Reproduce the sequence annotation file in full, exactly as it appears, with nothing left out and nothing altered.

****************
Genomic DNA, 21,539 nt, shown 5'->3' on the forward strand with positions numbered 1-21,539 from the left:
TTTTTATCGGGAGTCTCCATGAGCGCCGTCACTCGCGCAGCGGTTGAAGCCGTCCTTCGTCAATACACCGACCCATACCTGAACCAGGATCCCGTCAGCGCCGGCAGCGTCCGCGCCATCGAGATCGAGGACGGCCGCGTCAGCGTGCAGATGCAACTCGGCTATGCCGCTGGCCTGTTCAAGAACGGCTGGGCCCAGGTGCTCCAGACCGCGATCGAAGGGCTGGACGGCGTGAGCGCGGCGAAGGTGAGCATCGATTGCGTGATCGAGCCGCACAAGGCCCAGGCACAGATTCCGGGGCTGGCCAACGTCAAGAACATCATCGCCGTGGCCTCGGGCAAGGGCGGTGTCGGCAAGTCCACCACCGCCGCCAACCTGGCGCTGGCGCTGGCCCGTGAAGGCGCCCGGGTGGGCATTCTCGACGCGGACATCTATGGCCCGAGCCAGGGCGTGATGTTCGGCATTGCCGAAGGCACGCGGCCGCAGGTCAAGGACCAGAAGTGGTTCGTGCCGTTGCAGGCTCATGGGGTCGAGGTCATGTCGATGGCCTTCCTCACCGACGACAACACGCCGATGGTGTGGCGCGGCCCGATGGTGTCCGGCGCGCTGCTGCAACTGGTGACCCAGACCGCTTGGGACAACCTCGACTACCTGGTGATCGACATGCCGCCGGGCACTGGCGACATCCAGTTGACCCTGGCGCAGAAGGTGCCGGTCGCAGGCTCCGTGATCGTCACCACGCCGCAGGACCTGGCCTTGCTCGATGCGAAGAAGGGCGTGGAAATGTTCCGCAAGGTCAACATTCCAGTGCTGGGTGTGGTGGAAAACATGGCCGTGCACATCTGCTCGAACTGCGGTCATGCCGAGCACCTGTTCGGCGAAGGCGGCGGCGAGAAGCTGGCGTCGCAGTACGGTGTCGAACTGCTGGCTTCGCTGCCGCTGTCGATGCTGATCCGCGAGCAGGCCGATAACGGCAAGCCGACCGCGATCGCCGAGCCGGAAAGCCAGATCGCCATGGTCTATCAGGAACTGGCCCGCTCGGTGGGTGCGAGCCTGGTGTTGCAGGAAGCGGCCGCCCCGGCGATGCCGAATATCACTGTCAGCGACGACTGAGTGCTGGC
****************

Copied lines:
Genomic DNA, 21,539 nt, shown 5'->3' on the forward strand with positions numbered 1-21,539 from the left:
TTTTTATCGGGAGTCTCCATGAGCGCCGTCACTCGCGCAGCGGTTGAAGCCGTCCTTCGTCAATACACCGACCCATACCTGAACCAGGATCCCGTCAGCGCCGGCAGCGTCCGCGCCATCGAGATCGAGGACGGCCGCGTCAGCGTGCAGATGCAACTCGGCTATGCCGCTGGCCTGTTCAAGAACGGCTGGGCCCAGGTGCTCCAGACCGCGATCGAAGGGCTGGACGGCGTGAGCGCGGCGAAGGTGAGCATCGATTGCGTGATCGAGCCGCACAAGGCCCAGGCACAGATTCCGGGGCTGGCCAACGTCAAGAACATCATCGCCGTGGCCTCGGGCAAGGGCGGTGTCGGCAAGTCCACCACCGCCGCCAACCTGGCGCTGGCGCTGGCCCGTGAAGGCGCCCGGGTGGGCATTCTCGACGCGGACATCTATGGCCCGAGCCAGGGCGTGATGTTCGGCATTGCCGAAGGCACGCGGCCGCAGGTCAAGGACCAGAAGTGGTTCGTGCCGTTGCAGGCTCATGGGGTCGAGGTCATGTCGATGGCCTTCCTCACCGACGACAACACGCCGATGGTGTGGCGCGGCCCGATGGTGTCCGGCGCGCTGCTGCAACTGGTGACCCAGACCGCTTGGGACAACCTCGACTACCTGGTGATCGACATGCCGCCGGGCACTGGCGACATCCAGTTGACCCTGGCGCAGAAGGTGCCGGTCGCAGGCTCCGTGATCGTCACCACGCCGCAGGACCTGGCCTTGCTCGATGCGAAGAAGGGCGTGGAAATGTTCCGCAAGGTCAACATTCCAGTGCTGGGTGTGGTGGAAAACATGGCCGTGCACATCTGCTCGAACTGCGGTCATGCCGAGCACCTGTTCGGCGAAGGCGGCGGCGAGAAGCTGGCGTCGCAGTACGGTGTCGAACTGCTGGCTTCGCTGCCGCTGTCGATGCTGATCCGCGAGCAGGCCGATAACGGCAAGCCGACCGCGATCGCCGAGCCGGAAAGCCAGATCGCCATGGTCTATCAGGAACTGGCCCGCTCGGTGGGTGCGAGCCTGGTGTTGCAGGAAGCGGCCGCCCCGGCGATGCCGAATATCACTGTCAGCGACGACTGAGTGCTGGC